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The research efforts of the Molecular NeuroPathobiology Laboratory are focused on proving the central hypothesis that the impairment of the selectivity and/or the efficiency of long-range communication in neurons caused by defects in vesicular traffic constitutes a major pathogenic mechanism in neurodegenerative disorders. Our laboratory has played a major role in the field by defining the mechanism responsible for the uptake of neurotrophins, their receptors and virulence factors, such as tetanus toxin, and its coupling with the axonal retrograde transport pathway. Furthermore, we have demonstrated the essential role of cytoplasmic dynein in this process and the functional link between mutations in this molecular motor and pathologies of motor and sensory neurons.
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I am interested in our voices and our brains - why we sound the way we do, how our brains decode speech, how we express and perceive emotion in the voice. As part of this research I am looking at human laughter, and the causal role it can play in interactions.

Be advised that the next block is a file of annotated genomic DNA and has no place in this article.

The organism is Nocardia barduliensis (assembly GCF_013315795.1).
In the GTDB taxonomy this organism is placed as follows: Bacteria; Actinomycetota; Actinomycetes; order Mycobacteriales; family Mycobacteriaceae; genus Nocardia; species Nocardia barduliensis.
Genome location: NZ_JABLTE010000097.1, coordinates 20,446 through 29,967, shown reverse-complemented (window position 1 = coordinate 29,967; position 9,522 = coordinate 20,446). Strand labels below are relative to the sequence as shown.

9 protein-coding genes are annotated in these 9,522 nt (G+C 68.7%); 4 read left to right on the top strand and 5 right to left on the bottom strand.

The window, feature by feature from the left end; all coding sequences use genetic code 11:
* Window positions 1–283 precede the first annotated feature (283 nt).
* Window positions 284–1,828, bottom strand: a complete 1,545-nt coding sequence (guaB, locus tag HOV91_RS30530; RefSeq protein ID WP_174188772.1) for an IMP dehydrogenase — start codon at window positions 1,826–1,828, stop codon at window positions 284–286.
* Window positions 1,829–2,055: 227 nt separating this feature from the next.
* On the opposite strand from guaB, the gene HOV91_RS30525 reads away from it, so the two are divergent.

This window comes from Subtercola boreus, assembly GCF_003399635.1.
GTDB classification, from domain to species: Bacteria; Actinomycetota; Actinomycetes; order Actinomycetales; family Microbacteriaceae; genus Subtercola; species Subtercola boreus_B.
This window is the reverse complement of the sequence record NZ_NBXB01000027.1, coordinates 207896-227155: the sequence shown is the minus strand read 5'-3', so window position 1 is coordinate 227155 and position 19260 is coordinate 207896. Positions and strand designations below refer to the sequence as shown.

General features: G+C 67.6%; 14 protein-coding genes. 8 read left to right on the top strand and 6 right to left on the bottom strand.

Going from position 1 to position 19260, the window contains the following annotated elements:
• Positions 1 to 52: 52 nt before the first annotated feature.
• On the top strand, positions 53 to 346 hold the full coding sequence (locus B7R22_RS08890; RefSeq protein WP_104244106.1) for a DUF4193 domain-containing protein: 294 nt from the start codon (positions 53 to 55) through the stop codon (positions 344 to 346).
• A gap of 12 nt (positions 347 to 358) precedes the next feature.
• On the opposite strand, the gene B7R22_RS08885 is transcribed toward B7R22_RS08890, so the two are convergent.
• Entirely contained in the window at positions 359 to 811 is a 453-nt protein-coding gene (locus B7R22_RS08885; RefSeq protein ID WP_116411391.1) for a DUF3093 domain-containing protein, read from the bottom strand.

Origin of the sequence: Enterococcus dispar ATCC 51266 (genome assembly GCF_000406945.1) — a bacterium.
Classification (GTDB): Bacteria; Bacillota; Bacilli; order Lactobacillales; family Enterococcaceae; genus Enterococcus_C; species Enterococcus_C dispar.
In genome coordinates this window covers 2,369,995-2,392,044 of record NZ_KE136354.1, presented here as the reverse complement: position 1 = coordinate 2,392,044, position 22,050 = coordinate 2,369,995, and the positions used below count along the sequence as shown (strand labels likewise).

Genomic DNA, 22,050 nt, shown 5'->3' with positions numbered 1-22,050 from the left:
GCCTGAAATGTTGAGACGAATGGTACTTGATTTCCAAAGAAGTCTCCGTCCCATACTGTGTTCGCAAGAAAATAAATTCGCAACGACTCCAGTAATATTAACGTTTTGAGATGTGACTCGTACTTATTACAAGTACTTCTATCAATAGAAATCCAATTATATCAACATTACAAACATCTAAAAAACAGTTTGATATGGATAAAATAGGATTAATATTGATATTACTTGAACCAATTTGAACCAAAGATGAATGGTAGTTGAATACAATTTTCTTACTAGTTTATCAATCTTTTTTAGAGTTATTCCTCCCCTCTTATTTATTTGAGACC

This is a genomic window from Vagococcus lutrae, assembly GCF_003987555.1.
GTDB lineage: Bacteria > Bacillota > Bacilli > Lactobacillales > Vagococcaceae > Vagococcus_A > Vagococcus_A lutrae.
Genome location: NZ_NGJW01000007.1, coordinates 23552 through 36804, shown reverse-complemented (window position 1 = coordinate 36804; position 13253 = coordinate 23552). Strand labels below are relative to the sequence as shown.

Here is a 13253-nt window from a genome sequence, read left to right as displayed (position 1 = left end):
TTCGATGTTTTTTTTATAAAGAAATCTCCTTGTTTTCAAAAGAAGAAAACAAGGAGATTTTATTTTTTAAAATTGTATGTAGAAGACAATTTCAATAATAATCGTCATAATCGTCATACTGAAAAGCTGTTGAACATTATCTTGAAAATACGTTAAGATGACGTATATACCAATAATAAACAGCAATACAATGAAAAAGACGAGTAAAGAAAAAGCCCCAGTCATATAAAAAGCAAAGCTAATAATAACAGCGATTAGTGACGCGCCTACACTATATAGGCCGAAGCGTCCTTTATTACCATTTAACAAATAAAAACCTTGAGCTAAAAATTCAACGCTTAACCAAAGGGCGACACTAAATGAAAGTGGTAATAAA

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My project has changed from what I talk about in the video. I now work with pluripotent stem cells and generating parts of the eye from these stem cells. Our lab has been successful in transplanting pieces of ocular tissue made from stem cells into patients.
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My research concerns how humans mentally represent and learn knowledge about the world and how they communicate about this. We study these questions looking at children, adults and patients and using methods such as recording reaction times in behavioural experiments and imaging of the neural networks involved.